Last Friday, we stood for hours in the tiny kitchen of the local synagogue. With the few kosher ingredients available in this part of the world, we did our best to prepare a Shabbat meal. We were told to cook for fertzig menschen (Yiddish for "forty people"), so we peeled 10 lbs of potatoes and prepared many other tasty dishes.

Later that afternoon, to our dismay, we exited the kitchen to see only 25 people gathered. That's a nice number, but it's just over half of what we had anticipated, so we pitied our sweat-drenched bodies and skinless fingers.

Nonetheless, we smiled, donned tefillin with those who wanted, and distributed Shabbat candles to the women. We then sat down together and ate, drank, and made merry. Of course, some Torah food for thought was served as well. We discussed the importance of kosher. To our joy, a decision was made that the food at all synagogue events would be strictly kosher.

After most people had left, the president of the community suggested that we return tomorrow to host another get-together, as not to let the food go to waste. "Now, now," we thought, "walking over an hour both ways is not something to sneeze at. But can we say no to people who want to learn about Judaism and celebrate Shabbat?" After a brief discussion, we decided to return the following day.

The next afternoon, we began our hike to the synagogue. Hike, not walk. The average road in Ukraine seems to have last seen a work crew 75 years ago. Our friend, Dmitri, acted as our guide. After just 45 minutes of off-road experience, we came to the synagogue feeling like we had won the World Cup. Greeting us were fifteen local Jews who were very happy to see that we arrived whole in body and spirit. To our satisfaction, most of the guests had healthy appetites, and they finished all the potatoes.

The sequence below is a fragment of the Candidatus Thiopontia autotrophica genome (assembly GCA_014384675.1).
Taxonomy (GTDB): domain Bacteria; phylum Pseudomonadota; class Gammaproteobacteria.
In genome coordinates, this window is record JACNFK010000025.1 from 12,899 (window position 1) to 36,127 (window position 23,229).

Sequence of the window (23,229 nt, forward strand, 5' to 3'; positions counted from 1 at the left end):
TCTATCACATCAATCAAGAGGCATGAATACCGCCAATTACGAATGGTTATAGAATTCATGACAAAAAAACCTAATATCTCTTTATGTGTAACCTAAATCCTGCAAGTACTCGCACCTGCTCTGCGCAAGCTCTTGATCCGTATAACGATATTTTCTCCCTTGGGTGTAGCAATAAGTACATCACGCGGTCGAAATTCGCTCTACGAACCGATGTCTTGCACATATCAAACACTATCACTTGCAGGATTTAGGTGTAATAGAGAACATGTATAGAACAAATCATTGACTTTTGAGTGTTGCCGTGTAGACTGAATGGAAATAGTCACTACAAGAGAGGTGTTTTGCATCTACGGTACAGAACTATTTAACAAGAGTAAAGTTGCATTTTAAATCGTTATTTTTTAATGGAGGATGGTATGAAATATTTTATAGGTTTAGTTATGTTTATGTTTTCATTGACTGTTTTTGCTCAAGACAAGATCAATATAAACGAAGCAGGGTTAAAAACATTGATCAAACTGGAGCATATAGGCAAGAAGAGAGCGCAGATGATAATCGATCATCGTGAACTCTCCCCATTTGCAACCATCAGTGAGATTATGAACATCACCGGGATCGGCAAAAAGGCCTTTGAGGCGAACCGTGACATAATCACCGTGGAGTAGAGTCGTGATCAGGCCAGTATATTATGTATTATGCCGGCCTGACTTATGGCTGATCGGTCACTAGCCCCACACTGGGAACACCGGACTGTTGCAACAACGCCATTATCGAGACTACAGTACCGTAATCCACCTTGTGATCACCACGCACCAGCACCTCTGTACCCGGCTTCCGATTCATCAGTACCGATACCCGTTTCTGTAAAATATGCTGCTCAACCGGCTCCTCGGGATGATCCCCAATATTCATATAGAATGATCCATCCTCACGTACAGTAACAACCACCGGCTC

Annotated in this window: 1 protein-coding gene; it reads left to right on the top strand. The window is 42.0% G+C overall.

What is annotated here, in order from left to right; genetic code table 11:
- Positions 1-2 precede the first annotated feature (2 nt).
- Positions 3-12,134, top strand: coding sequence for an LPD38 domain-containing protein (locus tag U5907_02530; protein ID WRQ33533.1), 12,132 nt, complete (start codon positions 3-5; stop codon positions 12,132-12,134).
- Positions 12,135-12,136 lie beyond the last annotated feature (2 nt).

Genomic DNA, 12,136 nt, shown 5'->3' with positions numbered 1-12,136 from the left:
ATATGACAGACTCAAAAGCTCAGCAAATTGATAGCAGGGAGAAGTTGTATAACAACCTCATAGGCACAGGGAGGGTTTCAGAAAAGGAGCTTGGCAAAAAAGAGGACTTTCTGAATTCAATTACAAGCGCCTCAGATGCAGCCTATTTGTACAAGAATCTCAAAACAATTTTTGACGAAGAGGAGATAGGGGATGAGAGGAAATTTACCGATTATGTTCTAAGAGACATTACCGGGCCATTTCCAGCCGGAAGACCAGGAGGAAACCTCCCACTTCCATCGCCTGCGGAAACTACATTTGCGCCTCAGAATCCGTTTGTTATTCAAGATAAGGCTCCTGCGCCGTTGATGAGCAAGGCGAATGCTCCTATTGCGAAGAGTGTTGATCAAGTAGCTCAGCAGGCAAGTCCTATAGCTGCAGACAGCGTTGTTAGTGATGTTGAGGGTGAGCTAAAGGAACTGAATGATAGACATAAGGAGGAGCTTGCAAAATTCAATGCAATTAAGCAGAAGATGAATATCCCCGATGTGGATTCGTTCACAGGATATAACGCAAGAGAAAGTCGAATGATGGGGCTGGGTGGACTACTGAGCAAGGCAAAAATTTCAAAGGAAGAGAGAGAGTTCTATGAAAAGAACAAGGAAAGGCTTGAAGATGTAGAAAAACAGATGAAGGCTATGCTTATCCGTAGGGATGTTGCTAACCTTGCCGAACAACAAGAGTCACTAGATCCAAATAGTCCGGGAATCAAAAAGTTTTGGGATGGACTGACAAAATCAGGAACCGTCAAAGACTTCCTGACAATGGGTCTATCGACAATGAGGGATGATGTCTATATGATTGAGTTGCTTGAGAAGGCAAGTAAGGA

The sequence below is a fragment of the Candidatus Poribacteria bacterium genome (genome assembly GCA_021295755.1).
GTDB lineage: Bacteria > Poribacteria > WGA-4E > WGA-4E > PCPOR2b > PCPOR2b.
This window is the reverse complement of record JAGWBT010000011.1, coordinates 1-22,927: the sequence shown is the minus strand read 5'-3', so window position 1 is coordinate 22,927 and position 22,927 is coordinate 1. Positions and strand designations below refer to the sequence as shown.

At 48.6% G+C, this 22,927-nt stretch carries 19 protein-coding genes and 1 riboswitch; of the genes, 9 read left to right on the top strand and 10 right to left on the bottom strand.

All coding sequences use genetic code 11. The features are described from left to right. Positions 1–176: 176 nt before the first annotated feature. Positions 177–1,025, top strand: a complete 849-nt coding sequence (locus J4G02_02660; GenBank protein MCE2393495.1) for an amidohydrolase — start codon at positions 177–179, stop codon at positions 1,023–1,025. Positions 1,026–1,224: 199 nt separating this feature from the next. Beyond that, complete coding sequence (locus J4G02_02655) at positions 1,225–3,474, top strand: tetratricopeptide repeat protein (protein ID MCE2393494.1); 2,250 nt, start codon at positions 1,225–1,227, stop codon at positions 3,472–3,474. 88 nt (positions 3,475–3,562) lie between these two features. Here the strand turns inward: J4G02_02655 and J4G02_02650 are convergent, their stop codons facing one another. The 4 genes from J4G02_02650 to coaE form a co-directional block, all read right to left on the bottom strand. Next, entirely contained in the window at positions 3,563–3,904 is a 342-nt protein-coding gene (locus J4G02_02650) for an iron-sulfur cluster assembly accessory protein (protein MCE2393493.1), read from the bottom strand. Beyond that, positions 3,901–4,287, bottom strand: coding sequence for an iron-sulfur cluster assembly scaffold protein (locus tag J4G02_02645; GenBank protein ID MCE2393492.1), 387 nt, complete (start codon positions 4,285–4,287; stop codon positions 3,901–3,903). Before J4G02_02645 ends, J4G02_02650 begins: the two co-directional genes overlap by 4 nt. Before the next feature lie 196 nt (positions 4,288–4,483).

When the last participant had left, we were faced with a dilemma: Stay until that evening when Shabbat ends, or return by foot to our hotel? We decided to leave for the hotel. We convinced Dmitri and ourselves that we knew the way home ourselves, and off we went into the sunset.

Lost in conversation as we were walking, we were suddenly interrupted by a man who introduced himself as Matyash, told us that he was extremely glad to see us, and invited us to his home. We followed him into his self-built house and met with his three guests who "happened" to be Jewish. They were recovering drug-addicts and were thrilled to talk to us.

Before we knew it, we were seated at a table laden with all types of delicious-smelling food. The fact that we did not eat naturally guided our conversation to the kosher laws. During the course of our conversation, one of the guests started singing a song by the famous Chassidic singer, Mordechai ben David. We were shocked. What are the chances that a non-religious person in Zhmerynka would know of Mordechai ben David? To our amazement, Matyash was also well-versed in Mordechai ben David's hits. (In fact, with the conclusion of Shabbat Mordechai ben David's deep, powerful voice made its way from the stereo player to our astounded ears.)

The amazing part is that, contrary to our assumption, Matyash wasn't Jewish, but he was still a great fan of Mordechai's.

As the afternoon wore on it began raining, confining us to this home, just in case we had thoughts of leaving.

At the end of our rainy day, we realized that not everything is meant to go according to plan—our plan, that is.

This photo of Moshe Chaim (one of the guests), ourselves and Matyash was taken on Sunday.
This photo of Moshe Chaim (one of the guests), ourselves and Matyash was taken on Sunday.